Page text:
Tsutomu Nihei’s Aposimz is a grand science fiction epic set in a bizarre world. The artwork is gorgeous, hauntingly portraying the horrific events of the story. The setting is fascinatingly somber. The world of Aposimz is perpetually snow covered. The one issue I had is that the narrative is holding its cards close to its chest so far.

There are so many aspects of this universe which would be fascinating to understand more about but Aposimz is through and through a Tsutomu Nihei work. Nihei’s narratives dive into the surreal worlds with the reader often being swept along for the experience. This almost always leaves it up to the reader to pick up and interpret the narrative themselves and Aposimz is no exception to this rule. Even Nihei’s arguably most reader friendly work, Knights of Sidonia is still obtuse at times. Aposimz is another intriguing work from an exceptionally talented manga creator. I cannot recommend this experience enough!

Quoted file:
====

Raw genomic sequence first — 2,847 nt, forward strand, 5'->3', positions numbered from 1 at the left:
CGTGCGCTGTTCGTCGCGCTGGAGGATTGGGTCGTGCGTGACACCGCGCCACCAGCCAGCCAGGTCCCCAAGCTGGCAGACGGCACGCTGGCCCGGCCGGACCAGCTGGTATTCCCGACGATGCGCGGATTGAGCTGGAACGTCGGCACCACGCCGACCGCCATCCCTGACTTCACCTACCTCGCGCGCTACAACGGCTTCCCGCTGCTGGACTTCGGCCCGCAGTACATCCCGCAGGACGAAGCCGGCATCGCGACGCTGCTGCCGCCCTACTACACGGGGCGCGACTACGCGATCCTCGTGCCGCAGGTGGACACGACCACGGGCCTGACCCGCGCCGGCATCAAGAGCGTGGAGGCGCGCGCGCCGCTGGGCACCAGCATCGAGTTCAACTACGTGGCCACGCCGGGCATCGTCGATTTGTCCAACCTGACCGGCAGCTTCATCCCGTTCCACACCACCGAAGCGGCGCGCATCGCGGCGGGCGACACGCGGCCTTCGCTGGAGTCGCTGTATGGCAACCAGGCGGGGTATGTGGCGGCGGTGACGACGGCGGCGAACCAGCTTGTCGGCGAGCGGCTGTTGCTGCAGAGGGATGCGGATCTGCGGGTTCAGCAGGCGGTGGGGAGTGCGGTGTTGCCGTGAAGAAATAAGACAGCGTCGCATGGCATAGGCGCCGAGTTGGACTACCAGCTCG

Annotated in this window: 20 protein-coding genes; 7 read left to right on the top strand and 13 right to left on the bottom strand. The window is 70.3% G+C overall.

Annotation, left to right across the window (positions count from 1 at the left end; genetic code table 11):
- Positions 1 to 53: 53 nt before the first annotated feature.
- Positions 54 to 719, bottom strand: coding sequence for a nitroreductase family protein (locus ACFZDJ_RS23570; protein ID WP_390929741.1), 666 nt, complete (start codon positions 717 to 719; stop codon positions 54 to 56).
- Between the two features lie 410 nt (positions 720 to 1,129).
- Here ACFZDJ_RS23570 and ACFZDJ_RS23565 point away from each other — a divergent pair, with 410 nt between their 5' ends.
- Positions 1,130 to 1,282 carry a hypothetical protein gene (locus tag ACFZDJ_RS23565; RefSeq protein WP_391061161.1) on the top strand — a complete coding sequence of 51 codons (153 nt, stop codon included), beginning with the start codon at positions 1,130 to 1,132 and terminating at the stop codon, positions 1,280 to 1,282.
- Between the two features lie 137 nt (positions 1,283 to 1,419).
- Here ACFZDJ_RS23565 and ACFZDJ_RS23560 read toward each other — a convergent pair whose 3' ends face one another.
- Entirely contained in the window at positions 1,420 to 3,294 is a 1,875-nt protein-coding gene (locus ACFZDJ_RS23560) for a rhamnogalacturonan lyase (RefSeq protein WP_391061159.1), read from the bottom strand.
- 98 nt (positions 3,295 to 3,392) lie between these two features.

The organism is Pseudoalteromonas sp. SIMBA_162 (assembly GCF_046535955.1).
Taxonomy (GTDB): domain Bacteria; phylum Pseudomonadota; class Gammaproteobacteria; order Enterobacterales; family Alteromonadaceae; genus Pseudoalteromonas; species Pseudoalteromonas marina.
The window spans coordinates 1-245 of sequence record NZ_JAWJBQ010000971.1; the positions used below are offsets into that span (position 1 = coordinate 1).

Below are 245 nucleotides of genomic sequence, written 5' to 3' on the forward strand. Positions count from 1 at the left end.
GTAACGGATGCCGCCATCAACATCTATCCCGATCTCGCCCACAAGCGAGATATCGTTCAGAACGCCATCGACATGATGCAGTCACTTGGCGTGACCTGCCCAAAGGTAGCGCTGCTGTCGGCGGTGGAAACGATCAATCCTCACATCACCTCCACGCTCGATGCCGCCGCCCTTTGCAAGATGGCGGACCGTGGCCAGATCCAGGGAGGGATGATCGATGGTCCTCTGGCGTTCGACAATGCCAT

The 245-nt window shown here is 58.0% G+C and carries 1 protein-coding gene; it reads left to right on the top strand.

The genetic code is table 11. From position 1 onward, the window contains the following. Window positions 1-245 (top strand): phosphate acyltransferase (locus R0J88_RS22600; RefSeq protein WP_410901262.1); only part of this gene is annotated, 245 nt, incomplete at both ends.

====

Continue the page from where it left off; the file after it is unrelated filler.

Wednesday 28 February 2018

Alice in Murderland volume 4 Review

Kaoru Yuki’s body of work translated in English is considerably larger than many mangakas’ and it is fascinating to see how the tone of her work has changed over the years. That being said, while there is a greater sense of self-awareness in her more modern works the biggest problem for long-time readers of her works is easily the fact it always comes across as a touch homogenous. The biggest theme in a lot of Kaoru Yuki’s works has always been the dark reality behind fairy tales. A world which once looked like it was rose tinted is actually horrific once given a closer examination.